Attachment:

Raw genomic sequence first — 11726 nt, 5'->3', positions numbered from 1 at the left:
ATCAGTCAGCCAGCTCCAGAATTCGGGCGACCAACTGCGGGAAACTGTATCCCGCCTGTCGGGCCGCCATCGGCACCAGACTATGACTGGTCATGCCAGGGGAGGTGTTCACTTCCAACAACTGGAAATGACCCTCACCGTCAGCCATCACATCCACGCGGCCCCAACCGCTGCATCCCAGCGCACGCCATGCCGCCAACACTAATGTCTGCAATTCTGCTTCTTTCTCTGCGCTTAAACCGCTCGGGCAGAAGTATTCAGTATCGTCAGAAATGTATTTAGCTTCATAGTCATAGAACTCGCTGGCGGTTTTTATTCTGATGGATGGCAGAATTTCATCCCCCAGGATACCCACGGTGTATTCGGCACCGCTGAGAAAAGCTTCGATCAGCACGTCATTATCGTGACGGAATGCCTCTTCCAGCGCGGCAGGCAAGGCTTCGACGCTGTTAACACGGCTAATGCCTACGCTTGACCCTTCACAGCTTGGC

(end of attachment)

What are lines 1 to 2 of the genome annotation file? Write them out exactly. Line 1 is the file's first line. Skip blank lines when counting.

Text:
Raw genomic sequence first — 11726 nt, 5'->3', positions numbered from 1 at the left:
ATCAGTCAGCCAGCTCCAGAATTCGGGCGACCAACTGCGGGAAACTGTATCCCGCCTGTCGGGCCGCCATCGGCACCAGACTATGACTGGTCATGCCAGGGGAGGTGTTCACTTCCAACAACTGGAAATGACCCTCACCGTCAGCCATCACATCCACGCGGCCCCAACCGCTGCATCCCAGCGCACGCCATGCCGCCAACACTAATGTCTGCAATTCTGCTTCTTTCTCTGCGCTTAAACCGCTCGGGCAGAAGTATTCAGTATCGTCAGAAATGTATTTAGCTTCATAGTCATAGAACTCGCTGGCGGTTTTTATTCTGATGGATGGCAGAATTTCATCCCCCAGGATACCCACGGTGTATTCGGCACCGCTGAGAAAAGCTTCGATCAGCACGTCATTATCGTGACGGAATGCCTCTTCCAGCGCGGCAGGCAAGGCTTCGACGCTGTTAACACGGCTAATGCCTACGCTTGACCCTTCACAGCTTGGC